Phonetics: Consonants

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Phonetics: Consonants

  1. 1. Consonants 26/2/2557
  2. 2. Egressive Pulmonic Consonantal Sound • Most speech sounds, and all normal English sounds, are made with egressive lung air.
  3. 3. Initiation • To produce any kind of sound, there must be movement of air. • To produce sounds that people today can interpret as words, the movement of air must pass through the vocal chords, up through the throat and, into the mouth or nose to then leave the body. • Different sounds are formed by different positions of the mouth—or, as linguists call it, "the oral cavity" (to distinguish it from the nasal cavity).
  4. 4. The two classes of sounds • Sounds of all languages fall under two categories: Consonants and Vowels.
  5. 5. Consonants • Consonants are produced with some form of restriction or closing in the vocal tract that hinders the air flow from the lungs. • Consonants are classified according to where in the vocal tract the airflow has been restricted. • This is also known as places of articulation.
  6. 6. Consonants
  7. 7. Places of articulation • Movement of the tongue and lips can create these constrictions and by forming the oral cavity in different ways, different sounds can be produced.
  8. 8. Places of articulation
  9. 9. Places of articulation
  10. 10. Places of articulation
  11. 11. Bilabial • When producing a [b], [p] or [m], articulation is done by bringing both lips together.
  12. 12. Bilabial
  13. 13. Bilabial
  14. 14. Bilabial
  15. 15. Bilabial
  16. 16. Labiodental • [f] and [v] are also used with the lips. • They, however, are also articulated by touching the bottom lip to the upper teeth.
  17. 17. Labiodental
  18. 18. Labiodental
  19. 19. Labiodental
  20. 20. Labiodental
  21. 21. Interdental • [θ] and [ð] are both spelled as "th". • They are pronounced by inserting the tip of the tongue between the teeth. • (θ as in think) • (ð as in the)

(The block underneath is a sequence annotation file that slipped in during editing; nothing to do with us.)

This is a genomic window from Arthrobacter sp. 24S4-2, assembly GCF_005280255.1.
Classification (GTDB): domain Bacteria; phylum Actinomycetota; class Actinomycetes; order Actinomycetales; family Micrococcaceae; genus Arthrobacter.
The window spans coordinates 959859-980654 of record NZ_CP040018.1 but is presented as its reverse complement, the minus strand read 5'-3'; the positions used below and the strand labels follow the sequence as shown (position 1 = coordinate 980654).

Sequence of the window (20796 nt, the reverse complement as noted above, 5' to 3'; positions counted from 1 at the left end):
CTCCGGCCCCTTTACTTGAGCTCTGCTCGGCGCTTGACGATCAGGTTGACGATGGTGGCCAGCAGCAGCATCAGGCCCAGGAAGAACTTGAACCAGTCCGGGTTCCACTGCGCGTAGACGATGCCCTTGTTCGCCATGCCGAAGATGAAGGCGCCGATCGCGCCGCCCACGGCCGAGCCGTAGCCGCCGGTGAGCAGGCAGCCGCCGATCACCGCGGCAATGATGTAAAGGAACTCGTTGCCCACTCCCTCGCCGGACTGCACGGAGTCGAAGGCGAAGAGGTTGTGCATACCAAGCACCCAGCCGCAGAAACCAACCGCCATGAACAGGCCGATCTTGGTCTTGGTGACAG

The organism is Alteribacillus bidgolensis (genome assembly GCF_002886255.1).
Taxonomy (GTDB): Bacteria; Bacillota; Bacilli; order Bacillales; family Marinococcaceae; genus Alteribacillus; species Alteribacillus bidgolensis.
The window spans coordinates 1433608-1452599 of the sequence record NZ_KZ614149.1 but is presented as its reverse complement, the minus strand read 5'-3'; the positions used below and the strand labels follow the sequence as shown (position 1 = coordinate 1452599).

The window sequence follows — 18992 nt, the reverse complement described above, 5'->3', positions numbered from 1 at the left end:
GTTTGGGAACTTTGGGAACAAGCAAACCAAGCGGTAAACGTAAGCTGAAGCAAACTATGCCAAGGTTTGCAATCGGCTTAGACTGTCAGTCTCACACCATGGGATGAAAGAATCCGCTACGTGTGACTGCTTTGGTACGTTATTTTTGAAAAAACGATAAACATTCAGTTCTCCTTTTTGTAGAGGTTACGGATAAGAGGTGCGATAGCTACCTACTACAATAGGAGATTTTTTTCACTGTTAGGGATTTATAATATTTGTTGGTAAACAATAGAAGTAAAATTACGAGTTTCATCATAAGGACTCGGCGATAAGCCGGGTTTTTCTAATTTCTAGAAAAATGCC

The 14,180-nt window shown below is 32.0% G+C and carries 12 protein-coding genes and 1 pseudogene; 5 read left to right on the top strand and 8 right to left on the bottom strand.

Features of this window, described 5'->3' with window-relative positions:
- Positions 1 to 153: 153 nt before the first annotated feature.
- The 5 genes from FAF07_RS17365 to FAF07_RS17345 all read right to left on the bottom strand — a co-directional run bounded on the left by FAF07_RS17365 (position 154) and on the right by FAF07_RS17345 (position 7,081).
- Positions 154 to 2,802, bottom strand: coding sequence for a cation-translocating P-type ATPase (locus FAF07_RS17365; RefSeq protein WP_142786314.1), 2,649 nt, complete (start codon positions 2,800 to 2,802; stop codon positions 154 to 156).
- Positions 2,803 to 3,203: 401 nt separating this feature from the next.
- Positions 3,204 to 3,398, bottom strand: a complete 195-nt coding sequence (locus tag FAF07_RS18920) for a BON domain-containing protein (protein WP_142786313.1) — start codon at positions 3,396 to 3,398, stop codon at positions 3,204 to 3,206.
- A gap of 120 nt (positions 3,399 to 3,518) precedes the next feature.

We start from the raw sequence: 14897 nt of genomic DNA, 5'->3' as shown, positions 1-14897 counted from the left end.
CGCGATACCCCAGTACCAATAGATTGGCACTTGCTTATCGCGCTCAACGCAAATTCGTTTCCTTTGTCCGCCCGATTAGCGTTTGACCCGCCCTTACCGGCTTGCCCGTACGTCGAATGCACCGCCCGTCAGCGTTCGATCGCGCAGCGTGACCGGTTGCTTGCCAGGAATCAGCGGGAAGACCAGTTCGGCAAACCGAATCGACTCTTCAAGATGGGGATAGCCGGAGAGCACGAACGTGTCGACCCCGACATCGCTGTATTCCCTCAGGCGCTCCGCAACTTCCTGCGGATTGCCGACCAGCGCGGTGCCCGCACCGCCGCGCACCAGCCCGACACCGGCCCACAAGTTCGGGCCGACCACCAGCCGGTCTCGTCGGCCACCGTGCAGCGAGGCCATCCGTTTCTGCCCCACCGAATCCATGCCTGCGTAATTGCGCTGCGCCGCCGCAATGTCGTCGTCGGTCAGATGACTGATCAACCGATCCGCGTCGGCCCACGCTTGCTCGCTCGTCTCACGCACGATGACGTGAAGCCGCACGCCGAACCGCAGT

22. 22. Interdental
  23. 23. Interdental
  24. 24. Interdental
  25. 25. Alveolar • [t][d][n][s][z][l][r] are produced in many ways where the tongue is raised towards the alveolar ridge.
  26. 26. Alveolar
  27. 27. Alveolar
  28. 28. Alveolar
  29. 29. Alveolar
  30. 30. Alveolar
  31. 31. Alveolar
  32. 32. Alveolar
  33. 33. Alveolar
  34. 34. Alveolar
  35. 35. Palatal • [ ʃ ] [ ʒ ] [ tʃ ] [ dʒ ] [ j ] are produced by raising the front part of the tongue to the palate.
  36. 36. Palatal
  37. 37. Palatal
  38. 38. Palatal
  39. 39. Palatal
  40. 40. Velar • [k][g][ŋ] are produced by raising the back part of the tongue to the soft palate or the velum.
  41. 41. Palatal
  42. 42. Uvular • [ʀ][q][ԍ] these sounds are produced by raising the back of the tongue to the uvula. The 'r' in French is often a uvular trill (symbolized by [ʀ]). The uvular sounds [q] and [ԍ] occur in Arabic. These do not normally occur in English.
  43. 43. Uvular
  44. 44. Uvular
  45. 45. Uvular
  46. 46. Uvular
  47. 47. Glottal • [h][ʔ] the sound [h] is from the flow of air coming from an open glottis, past the tongue and lips as they prepare to pronounce a vowel sound, which always follows [h]. • if the air is stopped completely at the glottis by tightly closed vocal chords the sound upon release of the chords is called a glottal stop [ʔ].
  48. 48. Glottal
  49. 49. Glottal
  50. 50. Glottal
  51. 51. Glottal
  52. 52. Glottal
  53. 53. Glottal

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